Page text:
Aneesh sees three things that are top priorities for Virginia and top themes for his campaign: 1) the foundation of the economy is the education of the workforce - we've got to boost the number of graduates in Virginia over the next 5 years; 2) over 10% of the economy in Virginia is tied to federal spending, but we're entering a period in which the likelihood of growth is less - we have to compensate for this by growing our own economy - small businesses in particular - here in Virginia (right now, we're not in the top 20 states for entrepreneurship); 3) we've got to stop in its tracks the divisive agenda that has taken us off the ball.
On these three issues, Aneesh believes the lieutenant governor can play a significant role across the board. The 21st vote is critical. The LG also needs to use all the parliamentary tactics of being the presiding officer of the Senate in order to avoid the type of radical agenda we've seen the past few years. A proactive agenda of addressing education and diversifying the economy can be addressed/advanced by the lieutenant governor in a convening role (the LG serves on the Council on Virginia's Future).
Question #2: I asked Aneesh about whether he thinks Democrats have gotten off to a slower start this cycle than Republicans. I also asked him when he expected to have a full website up and running.
|lowkell :: Interview with Virginia Democratic LG Candidate Aneesh Chopra|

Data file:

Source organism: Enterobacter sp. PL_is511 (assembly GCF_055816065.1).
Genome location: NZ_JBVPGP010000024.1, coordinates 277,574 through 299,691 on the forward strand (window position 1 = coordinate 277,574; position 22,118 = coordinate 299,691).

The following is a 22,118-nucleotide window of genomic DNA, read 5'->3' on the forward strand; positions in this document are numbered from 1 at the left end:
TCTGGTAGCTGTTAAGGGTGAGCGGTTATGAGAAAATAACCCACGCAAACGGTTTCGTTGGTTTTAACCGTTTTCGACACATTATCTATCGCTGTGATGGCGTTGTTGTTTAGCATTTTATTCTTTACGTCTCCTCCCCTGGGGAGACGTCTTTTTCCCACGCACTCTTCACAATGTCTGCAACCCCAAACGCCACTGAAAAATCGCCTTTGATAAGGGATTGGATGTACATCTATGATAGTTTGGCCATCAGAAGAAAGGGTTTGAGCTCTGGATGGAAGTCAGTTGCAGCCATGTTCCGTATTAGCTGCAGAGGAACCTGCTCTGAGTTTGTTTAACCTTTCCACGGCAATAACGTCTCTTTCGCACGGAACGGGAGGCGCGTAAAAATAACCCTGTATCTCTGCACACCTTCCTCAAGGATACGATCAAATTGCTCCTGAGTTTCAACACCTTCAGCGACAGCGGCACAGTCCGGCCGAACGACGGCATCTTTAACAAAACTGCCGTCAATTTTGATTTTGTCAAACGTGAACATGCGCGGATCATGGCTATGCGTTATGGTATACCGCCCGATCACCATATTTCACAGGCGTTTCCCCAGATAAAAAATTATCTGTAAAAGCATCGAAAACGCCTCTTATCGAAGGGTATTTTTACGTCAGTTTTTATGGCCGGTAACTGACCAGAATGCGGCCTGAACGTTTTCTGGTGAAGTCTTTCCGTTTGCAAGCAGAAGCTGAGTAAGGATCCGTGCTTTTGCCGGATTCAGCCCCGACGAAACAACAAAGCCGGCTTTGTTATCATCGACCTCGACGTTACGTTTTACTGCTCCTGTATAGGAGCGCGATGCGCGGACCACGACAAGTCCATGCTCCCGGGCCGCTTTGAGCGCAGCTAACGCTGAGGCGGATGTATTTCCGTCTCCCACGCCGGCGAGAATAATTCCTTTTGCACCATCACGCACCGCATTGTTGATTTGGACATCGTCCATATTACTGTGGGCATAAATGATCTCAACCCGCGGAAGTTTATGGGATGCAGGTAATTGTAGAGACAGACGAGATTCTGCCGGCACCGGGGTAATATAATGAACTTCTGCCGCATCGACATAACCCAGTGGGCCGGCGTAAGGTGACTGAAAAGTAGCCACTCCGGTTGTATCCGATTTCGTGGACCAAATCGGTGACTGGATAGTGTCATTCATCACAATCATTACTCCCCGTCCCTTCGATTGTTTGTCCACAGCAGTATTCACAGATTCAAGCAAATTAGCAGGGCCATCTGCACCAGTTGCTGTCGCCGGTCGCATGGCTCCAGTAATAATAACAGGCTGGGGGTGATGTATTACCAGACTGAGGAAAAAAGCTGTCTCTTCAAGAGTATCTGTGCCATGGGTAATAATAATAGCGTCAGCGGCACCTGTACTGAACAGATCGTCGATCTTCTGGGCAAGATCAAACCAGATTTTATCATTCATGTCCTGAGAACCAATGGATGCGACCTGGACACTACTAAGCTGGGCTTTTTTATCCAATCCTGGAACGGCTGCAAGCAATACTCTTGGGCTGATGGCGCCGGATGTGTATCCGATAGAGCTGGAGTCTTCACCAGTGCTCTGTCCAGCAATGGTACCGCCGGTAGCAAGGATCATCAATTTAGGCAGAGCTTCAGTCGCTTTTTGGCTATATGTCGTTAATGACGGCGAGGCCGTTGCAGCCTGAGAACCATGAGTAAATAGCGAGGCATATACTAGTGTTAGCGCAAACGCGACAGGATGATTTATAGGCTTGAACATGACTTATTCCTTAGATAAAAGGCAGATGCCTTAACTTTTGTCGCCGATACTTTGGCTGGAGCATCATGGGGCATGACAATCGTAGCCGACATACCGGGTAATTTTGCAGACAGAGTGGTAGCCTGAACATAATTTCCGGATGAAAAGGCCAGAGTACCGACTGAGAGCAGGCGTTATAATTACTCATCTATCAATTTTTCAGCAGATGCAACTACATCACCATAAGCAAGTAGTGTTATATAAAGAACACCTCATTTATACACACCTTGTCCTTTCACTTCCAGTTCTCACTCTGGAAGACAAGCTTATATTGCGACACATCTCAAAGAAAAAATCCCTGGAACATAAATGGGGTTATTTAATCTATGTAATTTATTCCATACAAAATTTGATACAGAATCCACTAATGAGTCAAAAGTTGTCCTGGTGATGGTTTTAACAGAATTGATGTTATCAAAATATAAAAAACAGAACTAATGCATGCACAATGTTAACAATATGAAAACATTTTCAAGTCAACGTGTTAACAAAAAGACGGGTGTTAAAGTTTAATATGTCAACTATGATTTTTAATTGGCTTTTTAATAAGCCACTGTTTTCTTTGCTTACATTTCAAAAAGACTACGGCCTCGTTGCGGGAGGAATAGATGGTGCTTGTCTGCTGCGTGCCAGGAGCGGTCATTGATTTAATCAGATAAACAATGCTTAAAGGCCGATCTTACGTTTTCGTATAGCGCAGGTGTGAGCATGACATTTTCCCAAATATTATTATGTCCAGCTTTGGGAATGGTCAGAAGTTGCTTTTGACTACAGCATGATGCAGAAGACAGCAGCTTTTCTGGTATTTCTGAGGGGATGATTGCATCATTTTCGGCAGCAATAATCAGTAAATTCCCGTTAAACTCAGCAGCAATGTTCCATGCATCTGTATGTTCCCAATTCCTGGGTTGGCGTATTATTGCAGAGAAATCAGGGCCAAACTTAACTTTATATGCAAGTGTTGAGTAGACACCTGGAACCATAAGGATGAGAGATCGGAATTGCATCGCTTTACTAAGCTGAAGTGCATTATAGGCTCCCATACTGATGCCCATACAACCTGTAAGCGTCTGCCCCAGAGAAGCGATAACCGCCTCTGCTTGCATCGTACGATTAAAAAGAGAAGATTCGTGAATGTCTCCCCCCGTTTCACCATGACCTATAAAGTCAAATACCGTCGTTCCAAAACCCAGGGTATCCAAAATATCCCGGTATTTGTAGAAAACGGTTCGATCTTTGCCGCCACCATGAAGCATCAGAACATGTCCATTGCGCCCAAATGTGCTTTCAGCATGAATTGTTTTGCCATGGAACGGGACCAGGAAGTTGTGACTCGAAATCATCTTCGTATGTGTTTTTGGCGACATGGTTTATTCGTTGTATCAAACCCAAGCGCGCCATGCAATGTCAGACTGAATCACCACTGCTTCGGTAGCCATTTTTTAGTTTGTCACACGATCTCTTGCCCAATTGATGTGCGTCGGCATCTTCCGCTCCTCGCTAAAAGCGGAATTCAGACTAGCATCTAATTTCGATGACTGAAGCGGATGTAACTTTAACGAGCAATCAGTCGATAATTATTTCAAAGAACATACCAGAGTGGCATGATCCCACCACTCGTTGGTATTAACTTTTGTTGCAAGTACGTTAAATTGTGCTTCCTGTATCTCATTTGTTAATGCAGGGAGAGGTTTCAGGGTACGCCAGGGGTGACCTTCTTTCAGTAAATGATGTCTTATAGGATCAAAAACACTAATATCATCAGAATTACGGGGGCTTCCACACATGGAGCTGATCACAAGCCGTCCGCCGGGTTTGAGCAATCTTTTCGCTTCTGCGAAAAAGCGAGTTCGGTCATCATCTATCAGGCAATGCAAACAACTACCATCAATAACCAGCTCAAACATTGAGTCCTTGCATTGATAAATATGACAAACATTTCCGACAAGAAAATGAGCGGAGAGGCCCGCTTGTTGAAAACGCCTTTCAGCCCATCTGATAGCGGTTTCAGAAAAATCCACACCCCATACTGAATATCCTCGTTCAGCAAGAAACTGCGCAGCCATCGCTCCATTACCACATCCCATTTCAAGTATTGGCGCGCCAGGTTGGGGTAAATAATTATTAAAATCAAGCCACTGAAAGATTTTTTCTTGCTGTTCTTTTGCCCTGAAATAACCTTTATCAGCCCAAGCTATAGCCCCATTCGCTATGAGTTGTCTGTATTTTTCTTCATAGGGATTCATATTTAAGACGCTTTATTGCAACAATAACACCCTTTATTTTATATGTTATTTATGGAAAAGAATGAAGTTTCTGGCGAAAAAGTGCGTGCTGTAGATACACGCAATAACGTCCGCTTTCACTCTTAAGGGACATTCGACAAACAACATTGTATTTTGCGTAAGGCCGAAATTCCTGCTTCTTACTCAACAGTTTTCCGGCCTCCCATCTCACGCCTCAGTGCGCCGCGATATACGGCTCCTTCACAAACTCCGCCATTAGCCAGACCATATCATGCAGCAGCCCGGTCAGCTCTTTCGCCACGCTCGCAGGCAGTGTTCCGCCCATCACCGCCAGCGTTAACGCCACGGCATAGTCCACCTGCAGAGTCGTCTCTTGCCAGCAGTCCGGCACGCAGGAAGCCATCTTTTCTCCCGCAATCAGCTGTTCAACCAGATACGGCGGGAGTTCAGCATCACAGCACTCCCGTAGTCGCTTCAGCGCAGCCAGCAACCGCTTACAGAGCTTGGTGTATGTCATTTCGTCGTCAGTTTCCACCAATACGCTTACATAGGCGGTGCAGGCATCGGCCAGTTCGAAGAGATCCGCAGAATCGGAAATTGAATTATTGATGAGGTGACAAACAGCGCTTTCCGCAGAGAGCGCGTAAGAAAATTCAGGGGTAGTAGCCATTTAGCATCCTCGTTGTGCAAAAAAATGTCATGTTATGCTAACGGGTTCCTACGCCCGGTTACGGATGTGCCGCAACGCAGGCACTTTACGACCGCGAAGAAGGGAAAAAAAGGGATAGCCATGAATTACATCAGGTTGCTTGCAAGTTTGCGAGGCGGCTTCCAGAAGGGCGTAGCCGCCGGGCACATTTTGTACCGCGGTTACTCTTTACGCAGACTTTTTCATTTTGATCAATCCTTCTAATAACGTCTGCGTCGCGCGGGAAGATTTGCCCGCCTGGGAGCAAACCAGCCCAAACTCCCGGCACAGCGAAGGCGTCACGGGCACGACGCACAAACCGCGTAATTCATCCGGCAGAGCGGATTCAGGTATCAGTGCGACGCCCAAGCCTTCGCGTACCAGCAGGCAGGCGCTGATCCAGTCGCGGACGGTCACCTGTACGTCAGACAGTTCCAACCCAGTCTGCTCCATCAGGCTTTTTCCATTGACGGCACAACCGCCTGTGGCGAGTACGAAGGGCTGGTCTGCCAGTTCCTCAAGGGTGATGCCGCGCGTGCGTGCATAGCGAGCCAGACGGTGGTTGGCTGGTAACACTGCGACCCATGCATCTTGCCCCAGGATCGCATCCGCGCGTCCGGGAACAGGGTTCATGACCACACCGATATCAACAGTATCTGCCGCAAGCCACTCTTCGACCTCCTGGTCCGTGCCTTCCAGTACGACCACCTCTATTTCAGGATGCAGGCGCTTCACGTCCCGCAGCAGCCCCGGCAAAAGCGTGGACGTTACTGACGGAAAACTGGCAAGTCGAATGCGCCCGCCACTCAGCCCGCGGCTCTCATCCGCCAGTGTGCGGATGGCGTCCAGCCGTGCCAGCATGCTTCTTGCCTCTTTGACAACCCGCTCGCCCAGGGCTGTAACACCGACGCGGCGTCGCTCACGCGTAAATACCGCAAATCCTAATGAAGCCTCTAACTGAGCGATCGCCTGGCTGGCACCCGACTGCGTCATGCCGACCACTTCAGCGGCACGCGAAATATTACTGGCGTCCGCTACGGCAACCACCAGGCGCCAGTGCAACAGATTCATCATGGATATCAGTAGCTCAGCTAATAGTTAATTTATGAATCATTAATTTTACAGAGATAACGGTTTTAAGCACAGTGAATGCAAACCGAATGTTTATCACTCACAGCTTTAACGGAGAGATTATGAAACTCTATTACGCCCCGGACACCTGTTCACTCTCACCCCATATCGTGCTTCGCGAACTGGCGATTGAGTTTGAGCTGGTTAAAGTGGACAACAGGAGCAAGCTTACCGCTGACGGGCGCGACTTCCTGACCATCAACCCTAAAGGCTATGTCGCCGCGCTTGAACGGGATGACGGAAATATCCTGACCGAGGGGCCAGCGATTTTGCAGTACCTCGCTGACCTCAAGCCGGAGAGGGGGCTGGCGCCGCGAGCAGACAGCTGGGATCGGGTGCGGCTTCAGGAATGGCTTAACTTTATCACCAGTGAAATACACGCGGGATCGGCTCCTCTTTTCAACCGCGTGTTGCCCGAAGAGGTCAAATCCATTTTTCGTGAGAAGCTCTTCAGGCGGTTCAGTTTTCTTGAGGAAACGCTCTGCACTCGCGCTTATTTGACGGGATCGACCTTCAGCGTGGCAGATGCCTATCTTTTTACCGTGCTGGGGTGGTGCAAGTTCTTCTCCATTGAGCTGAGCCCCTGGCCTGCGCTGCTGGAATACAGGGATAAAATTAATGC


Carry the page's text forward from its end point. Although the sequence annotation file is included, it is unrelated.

|Aneesh Chopra's answer (condensed): On the website issue, Aneesh said his focus in 2012 was exclusively on helping Tim Kaine and Barack Obama win their elections. Now, he has a full campaign team and expects to be fully up and running shortly.On the issue of whether Democrats are off to a slower start than Republican, Aneesh said that it's fairly common for Virginia statewide elections not to gear up until after the presidential elections. Aneesh did acknowledge that Republicans have been out there early, and he pointed out that this, combined with opting for a nominating convention, has helped push their field to the right (e.g., on the "personhood" amendment). In addition, Aneesh pointed out that all of the Republican candidates have signed off on the "radical Republican agenda." "When CEO friends of mine who are not that political reach out to me and say, my own employees are asking me if they're going to be legally entitled to contraception in Virginia...that's when you've crossed over; these divisive issues, it is outrageous." In Aneesh's view, "Governor Kaine said it best: we are successful in the commonwealth because we are a talent economy." Aneesh says he fully embraces that spirit; "you don't compete in a global economy with three quarters of your capacity tied behind your back, if you alienate women...minorities...the LGBT community, this is not a winning formula to move the commonwealth forward...we're competing in a global economy."|